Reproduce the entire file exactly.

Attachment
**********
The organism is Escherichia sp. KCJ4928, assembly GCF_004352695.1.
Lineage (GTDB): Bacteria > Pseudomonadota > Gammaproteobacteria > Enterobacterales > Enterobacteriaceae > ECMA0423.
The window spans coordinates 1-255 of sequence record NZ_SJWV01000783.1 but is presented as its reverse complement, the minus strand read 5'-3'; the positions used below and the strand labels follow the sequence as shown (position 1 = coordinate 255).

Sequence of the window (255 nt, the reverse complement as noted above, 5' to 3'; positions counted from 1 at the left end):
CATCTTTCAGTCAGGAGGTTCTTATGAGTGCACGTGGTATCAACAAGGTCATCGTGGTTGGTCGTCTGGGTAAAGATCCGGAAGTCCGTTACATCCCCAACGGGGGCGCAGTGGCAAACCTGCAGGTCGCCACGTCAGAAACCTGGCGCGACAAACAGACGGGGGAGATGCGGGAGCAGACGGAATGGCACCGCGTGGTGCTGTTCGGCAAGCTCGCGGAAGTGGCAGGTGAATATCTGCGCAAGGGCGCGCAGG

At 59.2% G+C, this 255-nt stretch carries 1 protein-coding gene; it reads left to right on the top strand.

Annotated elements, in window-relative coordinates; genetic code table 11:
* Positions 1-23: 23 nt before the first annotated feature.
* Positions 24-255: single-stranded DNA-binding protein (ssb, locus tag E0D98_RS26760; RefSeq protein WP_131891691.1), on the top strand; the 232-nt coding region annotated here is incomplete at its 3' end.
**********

The organism is Escherichia sp. KCJ4928, assembly GCF_004352695.1.
Lineage (GTDB): Bacteria > Pseudomonadota > Gammaproteobacteria > Enterobacterales > Enterobacteriaceae > ECMA0423.
The window spans coordinates 1-255 of sequence record NZ_SJWV01000783.1 but is presented as its reverse complement, the minus strand read 5'-3'; the positions used below and the strand labels follow the sequence as shown (position 1 = coordinate 255).

Sequence of the window (255 nt, the reverse complement as noted above, 5' to 3'; positions counted from 1 at the left end):
CATCTTTCAGTCAGGAGGTTCTTATGAGTGCACGTGGTATCAACAAGGTCATCGTGGTTGGTCGTCTGGGTAAAGATCCGGAAGTCCGTTACATCCCCAACGGGGGCGCAGTGGCAAACCTGCAGGTCGCCACGTCAGAAACCTGGCGCGACAAACAGACGGGGGAGATGCGGGAGCAGACGGAATGGCACCGCGTGGTGCTGTTCGGCAAGCTCGCGGAAGTGGCAGGTGAATATCTGCGCAAGGGCGCGCAGG

At 59.2% G+C, this 255-nt stretch carries 1 protein-coding gene; it reads left to right on the top strand.

Annotated elements, in window-relative coordinates; genetic code table 11:
* Positions 1-23: 23 nt before the first annotated feature.
* Positions 24-255: single-stranded DNA-binding protein (ssb, locus tag E0D98_RS26760; RefSeq protein WP_131891691.1), on the top strand; the 232-nt coding region annotated here is incomplete at its 3' end.